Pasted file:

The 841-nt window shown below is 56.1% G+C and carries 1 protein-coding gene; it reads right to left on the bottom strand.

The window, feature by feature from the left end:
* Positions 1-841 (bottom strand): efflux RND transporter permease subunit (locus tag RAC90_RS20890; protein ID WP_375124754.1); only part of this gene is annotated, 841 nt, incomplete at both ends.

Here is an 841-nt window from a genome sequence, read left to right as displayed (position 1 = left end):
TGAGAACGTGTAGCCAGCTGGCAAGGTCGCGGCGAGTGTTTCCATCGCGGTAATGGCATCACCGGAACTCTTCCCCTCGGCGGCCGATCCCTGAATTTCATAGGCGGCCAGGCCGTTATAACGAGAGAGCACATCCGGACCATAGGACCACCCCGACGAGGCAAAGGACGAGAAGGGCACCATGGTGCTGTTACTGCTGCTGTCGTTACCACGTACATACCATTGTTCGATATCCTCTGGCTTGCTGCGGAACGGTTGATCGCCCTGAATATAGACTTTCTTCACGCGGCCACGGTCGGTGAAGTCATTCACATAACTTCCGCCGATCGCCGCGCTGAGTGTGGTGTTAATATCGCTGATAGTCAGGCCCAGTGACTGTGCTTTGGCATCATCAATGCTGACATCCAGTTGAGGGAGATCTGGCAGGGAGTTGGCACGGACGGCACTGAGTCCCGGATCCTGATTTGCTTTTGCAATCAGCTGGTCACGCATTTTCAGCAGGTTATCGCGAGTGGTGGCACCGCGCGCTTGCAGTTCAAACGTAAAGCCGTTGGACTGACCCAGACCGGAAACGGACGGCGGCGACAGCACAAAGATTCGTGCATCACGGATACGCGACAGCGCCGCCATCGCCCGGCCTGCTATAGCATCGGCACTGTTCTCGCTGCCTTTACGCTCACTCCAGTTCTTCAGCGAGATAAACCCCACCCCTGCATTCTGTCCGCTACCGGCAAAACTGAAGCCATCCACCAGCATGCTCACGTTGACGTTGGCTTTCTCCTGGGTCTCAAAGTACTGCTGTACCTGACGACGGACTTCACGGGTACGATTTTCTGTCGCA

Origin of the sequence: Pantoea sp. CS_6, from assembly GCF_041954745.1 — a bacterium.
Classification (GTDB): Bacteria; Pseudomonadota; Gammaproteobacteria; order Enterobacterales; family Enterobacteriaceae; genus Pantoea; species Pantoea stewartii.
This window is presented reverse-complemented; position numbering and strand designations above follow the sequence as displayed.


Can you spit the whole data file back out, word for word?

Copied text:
The 841-nt window shown below is 56.1% G+C and carries 1 protein-coding gene; it reads right to left on the bottom strand.

The window, feature by feature from the left end:
* Positions 1-841 (bottom strand): efflux RND transporter permease subunit (locus tag RAC90_RS20890; protein ID WP_375124754.1); only part of this gene is annotated, 841 nt, incomplete at both ends.

Here is an 841-nt window from a genome sequence, read left to right as displayed (position 1 = left end):
TGAGAACGTGTAGCCAGCTGGCAAGGTCGCGGCGAGTGTTTCCATCGCGGTAATGGCATCACCGGAACTCTTCCCCTCGGCGGCCGATCCCTGAATTTCATAGGCGGCCAGGCCGTTATAACGAGAGAGCACATCCGGACCATAGGACCACCCCGACGAGGCAAAGGACGAGAAGGGCACCATGGTGCTGTTACTGCTGCTGTCGTTACCACGTACATACCATTGTTCGATATCCTCTGGCTTGCTGCGGAACGGTTGATCGCCCTGAATATAGACTTTCTTCACGCGGCCACGGTCGGTGAAGTCATTCACATAACTTCCGCCGATCGCCGCGCTGAGTGTGGTGTTAATATCGCTGATAGTCAGGCCCAGTGACTGTGCTTTGGCATCATCAATGCTGACATCCAGTTGAGGGAGATCTGGCAGGGAGTTGGCACGGACGGCACTGAGTCCCGGATCCTGATTTGCTTTTGCAATCAGCTGGTCACGCATTTTCAGCAGGTTATCGCGAGTGGTGGCACCGCGCGCTTGCAGTTCAAACGTAAAGCCGTTGGACTGACCCAGACCGGAAACGGACGGCGGCGACAGCACAAAGATTCGTGCATCACGGATACGCGACAGCGCCGCCATCGCCCGGCCTGCTATAGCATCGGCACTGTTCTCGCTGCCTTTACGCTCACTCCAGTTCTTCAGCGAGATAAACCCCACCCCTGCATTCTGTCCGCTACCGGCAAAACTGAAGCCATCCACCAGCATGCTCACGTTGACGTTGGCTTTCTCCTGGGTCTCAAAGTACTGCTGTACCTGACGACGGACTTCACGGGTACGATTTTCTGTCGCA

Origin of the sequence: Pantoea sp. CS_6, from assembly GCF_041954745.1 — a bacterium.
Classification (GTDB): Bacteria; Pseudomonadota; Gammaproteobacteria; order Enterobacterales; family Enterobacteriaceae; genus Pantoea; species Pantoea stewartii.
This window is presented reverse-complemented; position numbering and strand designations above follow the sequence as displayed.